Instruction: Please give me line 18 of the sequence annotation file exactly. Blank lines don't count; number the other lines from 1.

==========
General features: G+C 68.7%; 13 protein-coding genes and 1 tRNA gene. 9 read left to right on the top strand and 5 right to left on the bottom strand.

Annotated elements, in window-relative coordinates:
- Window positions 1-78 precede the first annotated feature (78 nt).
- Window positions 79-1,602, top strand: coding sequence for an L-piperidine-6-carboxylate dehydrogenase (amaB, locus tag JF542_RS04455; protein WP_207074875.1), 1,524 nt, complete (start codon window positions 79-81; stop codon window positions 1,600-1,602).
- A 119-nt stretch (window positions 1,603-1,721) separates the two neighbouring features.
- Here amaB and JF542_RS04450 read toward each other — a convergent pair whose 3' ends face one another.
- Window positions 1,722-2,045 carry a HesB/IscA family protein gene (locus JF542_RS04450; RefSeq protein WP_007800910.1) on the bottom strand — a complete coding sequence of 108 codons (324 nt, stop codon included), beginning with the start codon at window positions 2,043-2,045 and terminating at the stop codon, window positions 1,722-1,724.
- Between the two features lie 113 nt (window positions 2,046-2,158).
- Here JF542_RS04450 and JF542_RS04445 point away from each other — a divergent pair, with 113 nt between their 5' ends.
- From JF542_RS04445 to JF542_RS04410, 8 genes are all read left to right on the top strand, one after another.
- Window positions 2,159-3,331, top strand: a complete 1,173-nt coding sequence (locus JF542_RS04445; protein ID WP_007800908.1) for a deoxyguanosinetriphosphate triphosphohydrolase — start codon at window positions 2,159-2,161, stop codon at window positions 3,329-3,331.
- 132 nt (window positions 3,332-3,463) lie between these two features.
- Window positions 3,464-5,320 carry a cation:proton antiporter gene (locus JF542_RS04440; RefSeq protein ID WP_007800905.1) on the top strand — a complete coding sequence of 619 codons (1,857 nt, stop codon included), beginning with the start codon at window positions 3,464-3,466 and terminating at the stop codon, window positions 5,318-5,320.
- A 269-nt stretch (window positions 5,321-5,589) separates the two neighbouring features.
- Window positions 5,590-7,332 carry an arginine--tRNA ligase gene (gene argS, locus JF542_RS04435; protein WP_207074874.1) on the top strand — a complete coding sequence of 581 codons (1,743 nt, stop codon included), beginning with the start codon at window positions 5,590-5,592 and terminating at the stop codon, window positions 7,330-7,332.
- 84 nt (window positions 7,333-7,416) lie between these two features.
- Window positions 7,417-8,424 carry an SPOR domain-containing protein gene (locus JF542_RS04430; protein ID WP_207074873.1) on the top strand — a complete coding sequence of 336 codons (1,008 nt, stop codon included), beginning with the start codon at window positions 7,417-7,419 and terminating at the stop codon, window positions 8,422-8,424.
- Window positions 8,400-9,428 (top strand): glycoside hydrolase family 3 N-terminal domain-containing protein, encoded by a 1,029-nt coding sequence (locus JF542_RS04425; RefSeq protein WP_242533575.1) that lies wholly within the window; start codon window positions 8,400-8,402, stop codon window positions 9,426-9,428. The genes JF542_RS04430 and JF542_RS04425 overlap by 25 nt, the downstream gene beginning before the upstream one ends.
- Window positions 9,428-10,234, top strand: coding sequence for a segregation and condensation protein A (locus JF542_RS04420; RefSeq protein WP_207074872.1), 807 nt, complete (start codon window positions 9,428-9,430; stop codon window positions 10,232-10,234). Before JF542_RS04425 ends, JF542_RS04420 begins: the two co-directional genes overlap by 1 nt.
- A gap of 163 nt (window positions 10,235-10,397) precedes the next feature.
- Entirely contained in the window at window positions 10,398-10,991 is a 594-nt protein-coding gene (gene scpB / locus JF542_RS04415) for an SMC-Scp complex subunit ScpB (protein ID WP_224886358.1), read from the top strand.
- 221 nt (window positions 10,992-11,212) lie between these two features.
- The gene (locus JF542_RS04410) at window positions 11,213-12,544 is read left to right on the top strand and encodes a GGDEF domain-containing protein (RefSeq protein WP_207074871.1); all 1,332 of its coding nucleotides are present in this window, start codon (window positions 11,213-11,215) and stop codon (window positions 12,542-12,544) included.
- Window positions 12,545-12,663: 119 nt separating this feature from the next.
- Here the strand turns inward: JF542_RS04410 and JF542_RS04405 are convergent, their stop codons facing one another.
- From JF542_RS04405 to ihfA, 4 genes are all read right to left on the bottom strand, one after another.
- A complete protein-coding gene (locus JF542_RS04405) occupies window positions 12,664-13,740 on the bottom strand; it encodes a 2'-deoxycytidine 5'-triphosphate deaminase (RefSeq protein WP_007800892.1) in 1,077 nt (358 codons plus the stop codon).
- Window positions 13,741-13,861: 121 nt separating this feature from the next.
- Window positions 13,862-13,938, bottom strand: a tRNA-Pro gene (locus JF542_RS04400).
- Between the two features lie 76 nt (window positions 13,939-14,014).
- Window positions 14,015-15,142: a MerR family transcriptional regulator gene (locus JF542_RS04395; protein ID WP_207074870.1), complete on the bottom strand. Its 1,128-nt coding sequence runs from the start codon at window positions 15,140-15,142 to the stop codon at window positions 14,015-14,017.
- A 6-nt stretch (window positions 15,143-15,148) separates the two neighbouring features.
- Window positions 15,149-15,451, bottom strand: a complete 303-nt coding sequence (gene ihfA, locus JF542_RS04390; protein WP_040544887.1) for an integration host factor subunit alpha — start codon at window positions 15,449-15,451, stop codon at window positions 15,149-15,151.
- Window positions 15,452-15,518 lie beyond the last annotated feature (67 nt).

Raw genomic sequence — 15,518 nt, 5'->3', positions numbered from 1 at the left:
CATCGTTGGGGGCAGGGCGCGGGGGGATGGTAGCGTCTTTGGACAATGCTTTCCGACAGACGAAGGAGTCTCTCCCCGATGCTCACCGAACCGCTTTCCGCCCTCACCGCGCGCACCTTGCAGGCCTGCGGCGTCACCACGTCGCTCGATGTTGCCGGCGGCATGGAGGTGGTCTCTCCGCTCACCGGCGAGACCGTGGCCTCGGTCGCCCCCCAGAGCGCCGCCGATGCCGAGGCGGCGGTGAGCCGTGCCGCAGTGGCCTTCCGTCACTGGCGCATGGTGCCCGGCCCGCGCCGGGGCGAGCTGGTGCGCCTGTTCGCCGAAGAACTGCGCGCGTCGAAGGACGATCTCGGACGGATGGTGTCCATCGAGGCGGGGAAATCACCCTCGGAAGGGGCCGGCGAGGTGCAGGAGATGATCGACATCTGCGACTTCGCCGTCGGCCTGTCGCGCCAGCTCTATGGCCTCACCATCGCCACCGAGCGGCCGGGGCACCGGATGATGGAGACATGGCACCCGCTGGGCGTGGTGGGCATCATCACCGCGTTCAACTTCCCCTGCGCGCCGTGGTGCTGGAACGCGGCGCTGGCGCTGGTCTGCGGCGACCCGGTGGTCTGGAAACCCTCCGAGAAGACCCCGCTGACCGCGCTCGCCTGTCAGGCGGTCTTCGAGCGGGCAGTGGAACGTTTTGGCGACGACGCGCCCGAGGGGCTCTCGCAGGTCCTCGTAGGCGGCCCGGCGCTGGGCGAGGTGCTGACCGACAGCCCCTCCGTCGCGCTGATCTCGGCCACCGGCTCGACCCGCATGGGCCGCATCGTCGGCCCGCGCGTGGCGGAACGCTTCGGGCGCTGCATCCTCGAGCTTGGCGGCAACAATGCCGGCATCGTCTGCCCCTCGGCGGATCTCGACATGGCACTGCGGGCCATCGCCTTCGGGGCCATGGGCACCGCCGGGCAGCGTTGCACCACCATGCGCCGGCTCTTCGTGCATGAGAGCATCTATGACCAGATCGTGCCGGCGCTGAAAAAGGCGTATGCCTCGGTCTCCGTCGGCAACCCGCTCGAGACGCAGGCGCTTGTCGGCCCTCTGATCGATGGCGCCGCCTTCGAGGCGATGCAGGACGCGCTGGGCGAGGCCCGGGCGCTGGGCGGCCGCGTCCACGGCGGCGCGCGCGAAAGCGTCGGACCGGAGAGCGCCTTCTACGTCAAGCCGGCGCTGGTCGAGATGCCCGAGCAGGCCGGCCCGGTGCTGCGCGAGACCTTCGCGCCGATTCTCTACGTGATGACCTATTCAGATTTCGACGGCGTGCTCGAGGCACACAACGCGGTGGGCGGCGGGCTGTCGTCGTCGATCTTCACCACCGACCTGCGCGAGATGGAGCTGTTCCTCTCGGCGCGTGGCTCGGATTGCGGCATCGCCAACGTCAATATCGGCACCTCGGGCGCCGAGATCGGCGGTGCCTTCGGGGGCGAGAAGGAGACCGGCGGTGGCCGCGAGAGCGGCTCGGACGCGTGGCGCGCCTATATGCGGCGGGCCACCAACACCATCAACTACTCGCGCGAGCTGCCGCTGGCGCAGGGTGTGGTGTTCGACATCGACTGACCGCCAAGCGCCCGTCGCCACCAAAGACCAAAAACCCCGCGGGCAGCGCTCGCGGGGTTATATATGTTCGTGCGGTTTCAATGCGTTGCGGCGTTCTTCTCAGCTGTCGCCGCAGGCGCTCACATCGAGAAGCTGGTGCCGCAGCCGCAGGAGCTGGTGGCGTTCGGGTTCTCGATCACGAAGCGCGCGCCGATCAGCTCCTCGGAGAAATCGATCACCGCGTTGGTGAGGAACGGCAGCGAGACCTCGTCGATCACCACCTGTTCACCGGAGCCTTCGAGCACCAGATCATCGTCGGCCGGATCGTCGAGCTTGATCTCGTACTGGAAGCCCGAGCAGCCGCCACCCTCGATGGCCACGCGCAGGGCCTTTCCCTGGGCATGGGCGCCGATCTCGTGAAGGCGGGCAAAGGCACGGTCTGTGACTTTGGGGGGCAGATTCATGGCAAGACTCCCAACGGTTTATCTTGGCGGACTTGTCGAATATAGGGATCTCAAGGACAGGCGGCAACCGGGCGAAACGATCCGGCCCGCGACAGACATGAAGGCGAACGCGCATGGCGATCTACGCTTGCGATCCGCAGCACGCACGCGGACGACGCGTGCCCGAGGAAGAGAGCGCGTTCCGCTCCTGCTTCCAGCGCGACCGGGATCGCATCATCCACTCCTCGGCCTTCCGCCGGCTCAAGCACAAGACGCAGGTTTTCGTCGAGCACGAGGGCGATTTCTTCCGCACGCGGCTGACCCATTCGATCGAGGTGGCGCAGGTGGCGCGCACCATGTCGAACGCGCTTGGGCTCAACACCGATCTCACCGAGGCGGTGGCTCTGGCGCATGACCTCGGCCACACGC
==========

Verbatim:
- Window positions 8,400-9,428 (top strand): glycoside hydrolase family 3 N-terminal domain-containing protein, encoded by a 1,029-nt coding sequence (locus JF542_RS04425; RefSeq protein WP_242533575.1) that lies wholly within the window; start codon window positions 8,400-8,402, stop codon window positions 9,426-9,428. The genes JF542_RS04430 and JF542_RS04425 overlap by 25 nt, the downstream gene beginning before the upstream one ends.